About

About OLSUME

Mathematics education is home to a great deal of innovation and thoughtful experimentation, happening in every category of higher educational institution. A variety of events have made it clear that the variety of work being done in this arena was not being adequately represented. Outside the discipline, mathematics was often regarded as an educational backwater. Educational innovations in mathematics departments were often not communicated.

Most sizable mathematics departments have several weekly seminars focusing on research areas of interest to faculty. Why not a mathematics education seminar? Most mathematics departments at this point do not have a critical mass of faculty who identify with teaching the way they identify with their mathematical specialty. Inspiration came from the example of the “Electronic Computational Homotopy Theory” seminar created by Dan Isaksen: Try an online seminar format.

Timeline
January 1, 2019

2017

Haynes Miller founded the Electronic Mathematics Education Seminar.

January 1, 2019
January 1, 2019

2018

Too many people assumed that EMES was a seminar about electronic mathematics education, so the name was changed to ESME, the Electronic Seminar on Mathematics Education.

January 1, 2019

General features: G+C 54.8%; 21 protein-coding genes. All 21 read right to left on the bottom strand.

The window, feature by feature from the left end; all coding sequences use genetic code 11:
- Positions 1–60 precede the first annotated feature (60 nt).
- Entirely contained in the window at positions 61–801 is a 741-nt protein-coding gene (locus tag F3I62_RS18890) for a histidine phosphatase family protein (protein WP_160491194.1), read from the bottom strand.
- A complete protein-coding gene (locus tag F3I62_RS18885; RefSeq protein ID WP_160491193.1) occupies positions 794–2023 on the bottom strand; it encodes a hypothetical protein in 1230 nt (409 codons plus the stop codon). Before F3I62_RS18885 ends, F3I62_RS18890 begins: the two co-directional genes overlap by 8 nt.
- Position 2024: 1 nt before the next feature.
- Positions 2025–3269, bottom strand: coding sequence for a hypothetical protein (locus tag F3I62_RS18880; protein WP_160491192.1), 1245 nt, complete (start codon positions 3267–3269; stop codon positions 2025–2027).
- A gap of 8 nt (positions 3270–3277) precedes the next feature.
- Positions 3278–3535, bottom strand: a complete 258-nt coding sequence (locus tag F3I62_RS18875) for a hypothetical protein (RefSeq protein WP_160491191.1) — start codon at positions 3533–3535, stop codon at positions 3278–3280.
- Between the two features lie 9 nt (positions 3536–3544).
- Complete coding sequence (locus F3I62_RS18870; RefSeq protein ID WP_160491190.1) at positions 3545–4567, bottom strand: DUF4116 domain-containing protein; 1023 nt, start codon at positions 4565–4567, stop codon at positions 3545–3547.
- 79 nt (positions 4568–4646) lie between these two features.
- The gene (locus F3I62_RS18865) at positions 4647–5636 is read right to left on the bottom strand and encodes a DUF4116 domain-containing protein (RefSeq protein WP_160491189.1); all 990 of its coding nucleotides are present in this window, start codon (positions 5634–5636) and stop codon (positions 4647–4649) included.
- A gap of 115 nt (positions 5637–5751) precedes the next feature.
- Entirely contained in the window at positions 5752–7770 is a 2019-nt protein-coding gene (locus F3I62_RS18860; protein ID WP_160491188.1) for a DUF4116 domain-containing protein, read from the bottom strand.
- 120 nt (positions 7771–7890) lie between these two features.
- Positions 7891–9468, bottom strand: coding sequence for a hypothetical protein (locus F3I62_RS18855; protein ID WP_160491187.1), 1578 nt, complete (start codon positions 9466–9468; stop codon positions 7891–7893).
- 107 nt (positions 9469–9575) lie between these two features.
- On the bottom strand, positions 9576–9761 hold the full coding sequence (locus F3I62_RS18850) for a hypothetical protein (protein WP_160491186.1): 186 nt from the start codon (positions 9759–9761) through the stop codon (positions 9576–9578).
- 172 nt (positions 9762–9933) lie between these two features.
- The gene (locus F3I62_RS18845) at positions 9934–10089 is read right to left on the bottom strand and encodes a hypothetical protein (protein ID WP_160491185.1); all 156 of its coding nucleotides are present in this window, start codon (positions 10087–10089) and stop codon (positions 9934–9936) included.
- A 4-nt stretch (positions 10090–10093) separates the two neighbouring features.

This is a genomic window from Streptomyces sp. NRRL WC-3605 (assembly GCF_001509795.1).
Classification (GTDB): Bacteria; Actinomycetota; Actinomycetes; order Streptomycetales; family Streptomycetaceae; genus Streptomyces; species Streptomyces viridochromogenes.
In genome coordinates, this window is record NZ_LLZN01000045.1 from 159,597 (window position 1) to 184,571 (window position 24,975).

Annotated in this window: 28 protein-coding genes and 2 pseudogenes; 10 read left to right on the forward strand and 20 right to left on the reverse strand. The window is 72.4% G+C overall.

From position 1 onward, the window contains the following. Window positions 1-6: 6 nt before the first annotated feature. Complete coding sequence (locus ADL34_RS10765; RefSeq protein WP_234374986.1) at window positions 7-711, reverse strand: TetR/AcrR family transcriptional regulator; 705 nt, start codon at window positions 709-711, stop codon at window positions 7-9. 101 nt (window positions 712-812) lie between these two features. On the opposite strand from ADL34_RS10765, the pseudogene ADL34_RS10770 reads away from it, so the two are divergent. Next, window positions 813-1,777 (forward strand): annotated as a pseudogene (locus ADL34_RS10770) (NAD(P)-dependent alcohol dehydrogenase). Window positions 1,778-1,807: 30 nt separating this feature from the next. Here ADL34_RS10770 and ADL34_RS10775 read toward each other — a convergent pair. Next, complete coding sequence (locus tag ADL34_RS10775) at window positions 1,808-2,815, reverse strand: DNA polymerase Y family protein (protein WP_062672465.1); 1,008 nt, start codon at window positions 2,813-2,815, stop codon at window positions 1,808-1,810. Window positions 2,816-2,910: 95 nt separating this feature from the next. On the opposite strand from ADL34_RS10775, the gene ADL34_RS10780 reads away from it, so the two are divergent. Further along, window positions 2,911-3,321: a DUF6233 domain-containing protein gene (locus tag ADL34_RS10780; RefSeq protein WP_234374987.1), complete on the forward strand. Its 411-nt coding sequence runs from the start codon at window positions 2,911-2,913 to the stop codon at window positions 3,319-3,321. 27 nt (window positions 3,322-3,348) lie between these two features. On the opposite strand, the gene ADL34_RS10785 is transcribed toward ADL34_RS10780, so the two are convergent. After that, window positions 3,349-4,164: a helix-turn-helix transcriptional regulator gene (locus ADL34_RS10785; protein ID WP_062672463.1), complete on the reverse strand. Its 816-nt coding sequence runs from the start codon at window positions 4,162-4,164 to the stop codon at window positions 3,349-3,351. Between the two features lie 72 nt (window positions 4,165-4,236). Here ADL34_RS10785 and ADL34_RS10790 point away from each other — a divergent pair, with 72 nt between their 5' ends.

January 1, 2019

2019

Tara Holm joined Haynes Miller as co-organizer.

January 1, 2019
January 1, 2019

2020

Support of ESME was taken on by TPSE-Math, Transforming Post-secondary Education in Mathematics, and subsequently the AMS and MAA joined as sponsors.

January 1, 2019
January 1, 2019

2021

A grant from TPSE funded construction of a new website, and with it a new name, reflecting the focus of the seminar more completely: The OnLine Seminar on Undergraduate Mathematics Education, OLSUME.

January 1, 2019
Meet the Organizers
Photo of Haynes Miller
Haynes Miller

Haynes Miller has been Professor of Mathematics at MIT since 1986. His research is in algebraic topology, and he has directed some thirty PhD theses in the subject. He has served as editor for eleven disciplinary journals, including as Managing Editor of the Bulletin of the American Mathematical Association. In 2005 he was named a MacVicar Faculty Fellow, the highest teaching honor at MIT. He created the MIT Mathlets — a collection of computer-based mathematical manipulatives, now seamlessly integrated into MITx mathematics courses — and the ongoing Online Seminar on University Mathematics Education. He is a core faculty supporter of the MIT-Haiti Initiative, a project promoting active learning and use in schools of Haitian Kreyòl.

Tara Holm

Tara Holm has been on the faculty at Cornell University since 2005. An expert in symplectic geometry, she has supervised four doctoral students and mentored many post docs and young researchers. She led the first Cornell Active Learning Initiative grant, transforming several courses to systematically use more engaged teaching techniques in math classrooms. She has been awarded both the 2017 Cook Award for mentoring and the 2019 Sze/Hernandez Teaching Prize at Cornell. Holm has chaired the AMS Committee on Education (2012—2016), serves on the Board of Governors of Transforming Post-Secondary Education in Mathematics, and is President of Pro Mathematica Arte, the non-profit corporation that connects students to mathematics study abroad programs in Budapest, Hungary.